"Deep learning" is becoming kind of a buzzword for a big basket of tricks. I think it's worth knowing about drop-out training, and the tricks used to do semi-supervised learning, but the buzzword is silly. Technically "deep learning" just means "improved gradient descent." I figure level-4 is anyone making progress coming up with new techniques.
That said, reading good books is one way to make progress. Knowing the right people is the other way.
I'd also really like to suggest DGL (http://books.google.com/books/about/A_Probabilistic_Theory_o...) and Bickel and Doksum (http://www.amazon.com/Mathematical-Statistics-Basic-Selected...). These are two of my favorite core ML/stats books.
1) "Data Mining and Analysis: Fundamental Concepts and Algorithms" by Zaki and Meira
This book covers many ML topics with concrete examples.
2) "Computer Vision: Models, Learning, and Inference" by Simon Prince: http://web4.cs.ucl.ac.uk/staff/s.prince/book/book.pdf
Despite a CV book, the first half of it is like a statistics book that comes with examples in CV which are very easy to follow.
For those I'd suggest "Pattern Recognition and Machine Learning" by Bishop. I've read throughout this and it's really well organized and thought out. For more mathematically advanced ML stuff I'd suggest "Foundations of Machine Learning" by Mohri. For a good reference for anything else I'd suggest "Machine Learning: A Probabilistic Perspective" by Murphy. For more depth on graphical models look at "Probabilistic Graphical Models: Principles and Techniques" by Koller.
On the NLP front there's the standard texts "Speech and Language Processing" by Jurafsky and "Foundations of Statistical Natural Language Processing" by Manning.
I also like "An Introduction to Statistical Learning" by James, Witten, Hastie and Tibshirani.
For mathematical foundations of ML, I would recommend the book "Understanding Machine Learning: From Theory to Algorithms" by Shai Shalev-Shwartz.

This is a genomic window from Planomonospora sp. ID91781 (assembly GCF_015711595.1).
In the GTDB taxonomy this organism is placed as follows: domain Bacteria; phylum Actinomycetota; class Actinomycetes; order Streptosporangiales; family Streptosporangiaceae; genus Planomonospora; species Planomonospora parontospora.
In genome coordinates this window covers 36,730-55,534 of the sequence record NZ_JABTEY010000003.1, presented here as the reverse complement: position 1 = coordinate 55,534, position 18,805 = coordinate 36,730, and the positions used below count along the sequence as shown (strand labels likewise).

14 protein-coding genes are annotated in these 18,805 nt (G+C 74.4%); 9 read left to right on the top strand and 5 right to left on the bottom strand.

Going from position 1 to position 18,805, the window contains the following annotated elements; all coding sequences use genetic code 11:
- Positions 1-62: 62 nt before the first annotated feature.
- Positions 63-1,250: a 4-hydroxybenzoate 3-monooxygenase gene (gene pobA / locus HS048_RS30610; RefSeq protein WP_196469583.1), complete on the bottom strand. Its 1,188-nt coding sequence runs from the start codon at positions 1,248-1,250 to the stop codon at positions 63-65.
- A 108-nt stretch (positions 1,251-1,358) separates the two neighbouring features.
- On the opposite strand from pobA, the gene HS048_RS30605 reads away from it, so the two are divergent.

A brief version of the book is available to download on the author's website: http://www.cs.huji.ac.il/~shais/Handouts.pdf
At the same time, it's the only book I've seen that covers online learning well. Can you think of any others?
 scroll down and look at the map.
When initially starting a dense subject such as PGM, having my hands held through the introductory material with incremental practice problems as the topic elaborated, helped me get a much more intimate grasp. Initially only reading superficially and watching lectures, I kept getting stumped trying to form a cohesive mental map of all the interleaved concepts.
I haven't started it yet, but this book was recommended by some folks at my company.
We could use some more ML recs on https://books.techendo.com/
How about learning things in python? Good recommendations?
How about start with a great lecturer like -
Nando de Freitas - https://www.youtube.com/channel/UC0z_jCi0XWqI8awUuQRFnyw
David Mackay -http://videolectures.net/course_information_theory_pattern_r...
or the (sometimes too dense) Andrew Ng -
The article addresses this almost immediately.
It's fine to disagree, but crapping a 'Really?' plus some contextless links onto someone who put forth general reasoning for the nature of the recommendations and spent 1300+ words describing expectations, key takeaways and projects for those recommendations is just lame.
I used to hate lectures when I was in school but now I sort of prefer them. It's easier for some reason. It's more passive; you just sit there and listen rather than actively read. It doesn't seem to be slower like others complain, and may even be faster. I read difficult texts very slowly and methodically, and often have to reread stuff.
A great example of this is Andrew Ng's course, even though he is the co-inventor of LDA (complicated Bayes network) he does not explain Bayesian analysis in his course.
"But why textbooks? Because they're one of the few learning mediums where you'll really own the knowledge. You can take a course, a MOOC, join a reading group, whatever you want. But with textbooks, it's an intimate bond. You'll spill brain-juice on every page; you'll inadvertently memorize the chapter titles, the examples, and the exercises; you'll scribble in the margins and dog-ear commonly referenced areas and look for applications of the topics you learn -- the textbook itself becomes a part of your knowledge (the above image shows my nearest textbook). Successful learners don't just read textbooks. Learn to use textbooks in this way, and you can master many subjects -- certainly machine learning."
David Mackay's lectures are incredible and go much further in explaining the material in an understandable fashion than his excellent book "Information Theory, Inference and Learning Algorithms".